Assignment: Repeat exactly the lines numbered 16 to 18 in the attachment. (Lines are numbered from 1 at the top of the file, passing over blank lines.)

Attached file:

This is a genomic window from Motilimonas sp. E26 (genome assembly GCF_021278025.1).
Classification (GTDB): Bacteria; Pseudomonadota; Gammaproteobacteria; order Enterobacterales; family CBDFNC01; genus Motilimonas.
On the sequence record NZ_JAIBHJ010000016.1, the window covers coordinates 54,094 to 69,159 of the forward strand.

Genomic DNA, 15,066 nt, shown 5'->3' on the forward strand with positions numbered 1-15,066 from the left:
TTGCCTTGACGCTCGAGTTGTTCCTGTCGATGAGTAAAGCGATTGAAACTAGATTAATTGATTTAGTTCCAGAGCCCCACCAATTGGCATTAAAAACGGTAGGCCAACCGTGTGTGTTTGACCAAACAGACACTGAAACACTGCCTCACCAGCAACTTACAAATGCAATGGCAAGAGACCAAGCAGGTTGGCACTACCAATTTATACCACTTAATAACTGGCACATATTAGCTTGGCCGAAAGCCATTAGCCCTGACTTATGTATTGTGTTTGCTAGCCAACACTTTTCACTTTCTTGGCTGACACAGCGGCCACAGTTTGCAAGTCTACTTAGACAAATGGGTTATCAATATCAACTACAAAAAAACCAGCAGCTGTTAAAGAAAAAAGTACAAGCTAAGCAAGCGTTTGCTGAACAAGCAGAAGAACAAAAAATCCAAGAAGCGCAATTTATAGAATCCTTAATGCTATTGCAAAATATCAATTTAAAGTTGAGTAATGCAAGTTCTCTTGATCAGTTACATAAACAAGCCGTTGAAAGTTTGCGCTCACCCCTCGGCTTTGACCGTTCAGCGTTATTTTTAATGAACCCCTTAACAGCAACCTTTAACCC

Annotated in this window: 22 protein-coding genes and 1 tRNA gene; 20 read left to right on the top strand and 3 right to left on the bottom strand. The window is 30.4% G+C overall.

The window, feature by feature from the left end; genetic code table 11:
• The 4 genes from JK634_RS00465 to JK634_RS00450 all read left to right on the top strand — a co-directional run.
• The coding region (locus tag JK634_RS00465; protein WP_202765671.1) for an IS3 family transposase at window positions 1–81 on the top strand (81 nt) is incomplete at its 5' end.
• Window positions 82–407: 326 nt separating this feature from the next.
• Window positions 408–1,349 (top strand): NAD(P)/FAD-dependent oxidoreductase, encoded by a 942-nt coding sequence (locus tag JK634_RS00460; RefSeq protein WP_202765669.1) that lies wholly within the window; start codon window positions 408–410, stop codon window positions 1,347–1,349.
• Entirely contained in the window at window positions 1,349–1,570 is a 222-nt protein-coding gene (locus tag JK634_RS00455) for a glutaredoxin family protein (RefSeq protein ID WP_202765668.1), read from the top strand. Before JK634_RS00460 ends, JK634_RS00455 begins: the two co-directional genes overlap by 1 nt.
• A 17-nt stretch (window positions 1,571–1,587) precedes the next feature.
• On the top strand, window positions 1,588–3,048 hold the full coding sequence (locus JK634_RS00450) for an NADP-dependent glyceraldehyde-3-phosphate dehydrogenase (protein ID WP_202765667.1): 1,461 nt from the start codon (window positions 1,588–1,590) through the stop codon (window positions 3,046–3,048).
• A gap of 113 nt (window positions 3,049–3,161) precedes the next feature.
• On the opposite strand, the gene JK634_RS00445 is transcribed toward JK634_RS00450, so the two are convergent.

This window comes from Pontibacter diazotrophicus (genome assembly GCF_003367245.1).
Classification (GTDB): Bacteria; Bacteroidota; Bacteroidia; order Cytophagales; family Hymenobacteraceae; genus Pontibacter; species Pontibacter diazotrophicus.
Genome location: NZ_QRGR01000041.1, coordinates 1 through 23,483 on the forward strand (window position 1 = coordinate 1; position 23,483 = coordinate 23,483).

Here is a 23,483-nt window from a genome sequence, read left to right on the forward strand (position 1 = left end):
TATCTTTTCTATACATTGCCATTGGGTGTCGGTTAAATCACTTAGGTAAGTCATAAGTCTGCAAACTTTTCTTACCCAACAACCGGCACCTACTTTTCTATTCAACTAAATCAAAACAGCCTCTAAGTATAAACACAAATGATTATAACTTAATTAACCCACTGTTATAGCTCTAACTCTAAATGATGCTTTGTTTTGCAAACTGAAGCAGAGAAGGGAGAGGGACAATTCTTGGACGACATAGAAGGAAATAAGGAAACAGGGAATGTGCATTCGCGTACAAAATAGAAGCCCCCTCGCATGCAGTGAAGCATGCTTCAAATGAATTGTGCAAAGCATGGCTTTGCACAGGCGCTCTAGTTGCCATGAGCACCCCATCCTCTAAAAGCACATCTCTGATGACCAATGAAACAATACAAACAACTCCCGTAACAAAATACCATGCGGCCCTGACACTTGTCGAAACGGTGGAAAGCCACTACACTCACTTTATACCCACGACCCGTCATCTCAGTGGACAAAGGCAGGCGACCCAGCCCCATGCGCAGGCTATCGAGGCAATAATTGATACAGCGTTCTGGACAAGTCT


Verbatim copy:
• On the opposite strand, the gene JK634_RS00445 is transcribed toward JK634_RS00450, so the two are convergent.

This window comes from Pontibacter diazotrophicus (genome assembly GCF_003367245.1).
Classification (GTDB): Bacteria; Bacteroidota; Bacteroidia; order Cytophagales; family Hymenobacteraceae; genus Pontibacter; species Pontibacter diazotrophicus.